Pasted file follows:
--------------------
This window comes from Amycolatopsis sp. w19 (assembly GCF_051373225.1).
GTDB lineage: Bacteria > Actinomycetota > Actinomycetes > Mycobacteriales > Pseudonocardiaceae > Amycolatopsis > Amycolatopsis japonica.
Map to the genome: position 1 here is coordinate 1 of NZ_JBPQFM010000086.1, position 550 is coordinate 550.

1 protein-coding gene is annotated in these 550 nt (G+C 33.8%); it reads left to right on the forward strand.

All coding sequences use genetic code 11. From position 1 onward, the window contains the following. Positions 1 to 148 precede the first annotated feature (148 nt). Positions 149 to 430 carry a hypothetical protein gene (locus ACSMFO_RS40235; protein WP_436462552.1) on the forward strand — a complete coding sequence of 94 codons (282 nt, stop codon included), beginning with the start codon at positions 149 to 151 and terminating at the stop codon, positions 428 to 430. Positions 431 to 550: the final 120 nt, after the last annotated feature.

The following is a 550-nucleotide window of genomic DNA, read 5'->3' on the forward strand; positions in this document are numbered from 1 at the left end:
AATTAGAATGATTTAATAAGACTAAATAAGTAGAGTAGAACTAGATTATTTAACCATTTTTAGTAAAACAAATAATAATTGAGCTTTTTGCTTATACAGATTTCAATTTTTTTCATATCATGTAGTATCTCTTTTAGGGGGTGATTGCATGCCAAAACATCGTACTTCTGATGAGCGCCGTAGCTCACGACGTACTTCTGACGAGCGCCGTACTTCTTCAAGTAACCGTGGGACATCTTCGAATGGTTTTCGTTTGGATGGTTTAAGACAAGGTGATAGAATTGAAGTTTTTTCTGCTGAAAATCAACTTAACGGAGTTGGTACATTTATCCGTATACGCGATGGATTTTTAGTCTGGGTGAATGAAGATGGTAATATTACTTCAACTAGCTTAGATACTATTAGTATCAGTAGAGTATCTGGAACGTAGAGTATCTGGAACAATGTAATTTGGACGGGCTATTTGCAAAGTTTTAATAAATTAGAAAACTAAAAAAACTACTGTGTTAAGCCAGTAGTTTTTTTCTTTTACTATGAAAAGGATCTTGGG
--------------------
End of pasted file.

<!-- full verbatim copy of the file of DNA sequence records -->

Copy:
This window comes from Amycolatopsis sp. w19 (assembly GCF_051373225.1).
GTDB lineage: Bacteria > Actinomycetota > Actinomycetes > Mycobacteriales > Pseudonocardiaceae > Amycolatopsis > Amycolatopsis japonica.
Map to the genome: position 1 here is coordinate 1 of NZ_JBPQFM010000086.1, position 550 is coordinate 550.

1 protein-coding gene is annotated in these 550 nt (G+C 33.8%); it reads left to right on the forward strand.

All coding sequences use genetic code 11. From position 1 onward, the window contains the following. Positions 1 to 148 precede the first annotated feature (148 nt). Positions 149 to 430 carry a hypothetical protein gene (locus ACSMFO_RS40235; protein WP_436462552.1) on the forward strand — a complete coding sequence of 94 codons (282 nt, stop codon included), beginning with the start codon at positions 149 to 151 and terminating at the stop codon, positions 428 to 430. Positions 431 to 550: the final 120 nt, after the last annotated feature.

The following is a 550-nucleotide window of genomic DNA, read 5'->3' on the forward strand; positions in this document are numbered from 1 at the left end:
AATTAGAATGATTTAATAAGACTAAATAAGTAGAGTAGAACTAGATTATTTAACCATTTTTAGTAAAACAAATAATAATTGAGCTTTTTGCTTATACAGATTTCAATTTTTTTCATATCATGTAGTATCTCTTTTAGGGGGTGATTGCATGCCAAAACATCGTACTTCTGATGAGCGCCGTAGCTCACGACGTACTTCTGACGAGCGCCGTACTTCTTCAAGTAACCGTGGGACATCTTCGAATGGTTTTCGTTTGGATGGTTTAAGACAAGGTGATAGAATTGAAGTTTTTTCTGCTGAAAATCAACTTAACGGAGTTGGTACATTTATCCGTATACGCGATGGATTTTTAGTCTGGGTGAATGAAGATGGTAATATTACTTCAACTAGCTTAGATACTATTAGTATCAGTAGAGTATCTGGAACGTAGAGTATCTGGAACAATGTAATTTGGACGGGCTATTTGCAAAGTTTTAATAAATTAGAAAACTAAAAAAACTACTGTGTTAAGCCAGTAGTTTTTTTCTTTTACTATGAAAAGGATCTTGGG